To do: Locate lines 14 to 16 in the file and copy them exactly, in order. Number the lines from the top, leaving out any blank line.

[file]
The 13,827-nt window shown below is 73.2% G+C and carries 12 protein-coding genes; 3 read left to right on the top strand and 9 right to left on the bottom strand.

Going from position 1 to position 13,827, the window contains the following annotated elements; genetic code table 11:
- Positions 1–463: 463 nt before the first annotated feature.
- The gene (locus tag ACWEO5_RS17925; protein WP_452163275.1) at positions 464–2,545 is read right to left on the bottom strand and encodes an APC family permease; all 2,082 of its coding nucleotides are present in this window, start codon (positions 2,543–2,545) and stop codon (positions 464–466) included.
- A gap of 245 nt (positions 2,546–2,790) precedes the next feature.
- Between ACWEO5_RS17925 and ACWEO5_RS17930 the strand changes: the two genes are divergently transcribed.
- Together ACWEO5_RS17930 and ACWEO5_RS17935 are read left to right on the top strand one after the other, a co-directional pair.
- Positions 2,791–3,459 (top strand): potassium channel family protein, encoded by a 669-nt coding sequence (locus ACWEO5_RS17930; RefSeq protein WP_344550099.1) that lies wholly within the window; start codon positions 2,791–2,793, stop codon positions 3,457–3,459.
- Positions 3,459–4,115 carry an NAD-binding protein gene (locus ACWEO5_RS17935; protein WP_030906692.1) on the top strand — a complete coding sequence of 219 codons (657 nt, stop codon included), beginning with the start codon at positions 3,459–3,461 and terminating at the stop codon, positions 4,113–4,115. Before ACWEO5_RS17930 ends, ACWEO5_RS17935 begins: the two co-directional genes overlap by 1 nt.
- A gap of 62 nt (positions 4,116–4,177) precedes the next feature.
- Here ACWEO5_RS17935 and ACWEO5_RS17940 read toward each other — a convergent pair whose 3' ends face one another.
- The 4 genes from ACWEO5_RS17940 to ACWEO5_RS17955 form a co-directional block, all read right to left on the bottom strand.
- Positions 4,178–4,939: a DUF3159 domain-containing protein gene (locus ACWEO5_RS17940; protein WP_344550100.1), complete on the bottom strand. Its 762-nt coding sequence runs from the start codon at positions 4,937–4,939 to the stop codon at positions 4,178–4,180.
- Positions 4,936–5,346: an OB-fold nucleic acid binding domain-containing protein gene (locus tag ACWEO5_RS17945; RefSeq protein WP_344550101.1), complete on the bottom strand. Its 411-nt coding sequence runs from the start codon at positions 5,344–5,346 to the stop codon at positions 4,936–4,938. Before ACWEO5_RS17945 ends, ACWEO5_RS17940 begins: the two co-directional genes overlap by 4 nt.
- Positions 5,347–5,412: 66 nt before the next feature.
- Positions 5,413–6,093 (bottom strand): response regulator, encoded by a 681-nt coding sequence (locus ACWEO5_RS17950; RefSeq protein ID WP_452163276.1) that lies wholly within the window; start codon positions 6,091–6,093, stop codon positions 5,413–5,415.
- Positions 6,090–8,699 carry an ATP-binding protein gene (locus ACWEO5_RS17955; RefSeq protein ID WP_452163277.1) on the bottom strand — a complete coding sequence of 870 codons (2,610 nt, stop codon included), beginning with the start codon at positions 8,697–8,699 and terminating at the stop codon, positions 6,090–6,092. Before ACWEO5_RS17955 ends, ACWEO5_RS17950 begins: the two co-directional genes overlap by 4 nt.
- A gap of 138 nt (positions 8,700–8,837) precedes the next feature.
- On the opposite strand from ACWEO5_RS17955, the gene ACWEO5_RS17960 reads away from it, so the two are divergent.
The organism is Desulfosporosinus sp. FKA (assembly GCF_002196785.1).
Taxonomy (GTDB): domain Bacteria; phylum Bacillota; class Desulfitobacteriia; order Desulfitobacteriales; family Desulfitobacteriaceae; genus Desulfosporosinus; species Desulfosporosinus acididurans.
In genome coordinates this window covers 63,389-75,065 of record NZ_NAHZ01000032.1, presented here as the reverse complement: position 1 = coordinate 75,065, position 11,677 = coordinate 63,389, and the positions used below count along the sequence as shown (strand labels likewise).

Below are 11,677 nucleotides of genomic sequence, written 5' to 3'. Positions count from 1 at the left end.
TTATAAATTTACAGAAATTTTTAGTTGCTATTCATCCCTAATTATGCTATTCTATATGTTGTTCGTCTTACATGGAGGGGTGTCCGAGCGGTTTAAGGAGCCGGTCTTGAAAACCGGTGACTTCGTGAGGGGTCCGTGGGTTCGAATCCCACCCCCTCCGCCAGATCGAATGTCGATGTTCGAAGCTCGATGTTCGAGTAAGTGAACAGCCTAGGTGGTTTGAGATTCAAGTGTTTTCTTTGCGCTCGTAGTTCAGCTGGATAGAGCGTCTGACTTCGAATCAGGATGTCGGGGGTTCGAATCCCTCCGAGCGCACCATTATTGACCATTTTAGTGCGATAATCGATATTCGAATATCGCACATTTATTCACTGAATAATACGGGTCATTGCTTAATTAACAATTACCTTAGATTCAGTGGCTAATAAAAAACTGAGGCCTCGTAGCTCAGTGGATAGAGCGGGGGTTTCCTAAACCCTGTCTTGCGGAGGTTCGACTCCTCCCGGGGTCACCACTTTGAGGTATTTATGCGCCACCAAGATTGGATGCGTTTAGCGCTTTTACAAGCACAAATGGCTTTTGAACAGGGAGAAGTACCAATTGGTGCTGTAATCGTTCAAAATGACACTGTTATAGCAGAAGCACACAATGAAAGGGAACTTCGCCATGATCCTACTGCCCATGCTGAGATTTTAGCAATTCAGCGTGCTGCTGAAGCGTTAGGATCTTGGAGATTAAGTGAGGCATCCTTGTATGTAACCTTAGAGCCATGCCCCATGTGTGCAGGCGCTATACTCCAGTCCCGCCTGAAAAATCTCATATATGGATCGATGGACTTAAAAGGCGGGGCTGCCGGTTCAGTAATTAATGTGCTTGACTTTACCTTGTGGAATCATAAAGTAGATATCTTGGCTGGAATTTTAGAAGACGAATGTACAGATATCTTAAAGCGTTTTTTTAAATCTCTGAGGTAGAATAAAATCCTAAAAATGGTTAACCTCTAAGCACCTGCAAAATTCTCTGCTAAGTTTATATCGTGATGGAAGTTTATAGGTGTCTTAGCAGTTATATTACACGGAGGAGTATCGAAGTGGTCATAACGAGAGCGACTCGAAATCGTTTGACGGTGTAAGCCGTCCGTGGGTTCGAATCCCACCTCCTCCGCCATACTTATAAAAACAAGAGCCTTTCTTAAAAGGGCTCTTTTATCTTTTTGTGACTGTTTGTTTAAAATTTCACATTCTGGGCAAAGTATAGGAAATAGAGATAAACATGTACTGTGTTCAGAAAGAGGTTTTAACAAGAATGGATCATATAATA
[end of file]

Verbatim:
- Positions 4,936–5,346: an OB-fold nucleic acid binding domain-containing protein gene (locus tag ACWEO5_RS17945; RefSeq protein WP_344550101.1), complete on the bottom strand. Its 411-nt coding sequence runs from the start codon at positions 5,344–5,346 to the stop codon at positions 4,936–4,938. Before ACWEO5_RS17945 ends, ACWEO5_RS17940 begins: the two co-directional genes overlap by 4 nt.
- Positions 5,347–5,412: 66 nt before the next feature.
- Positions 5,413–6,093 (bottom strand): response regulator, encoded by a 681-nt coding sequence (locus ACWEO5_RS17950; RefSeq protein ID WP_452163276.1) that lies wholly within the window; start codon positions 6,091–6,093, stop codon positions 5,413–5,415.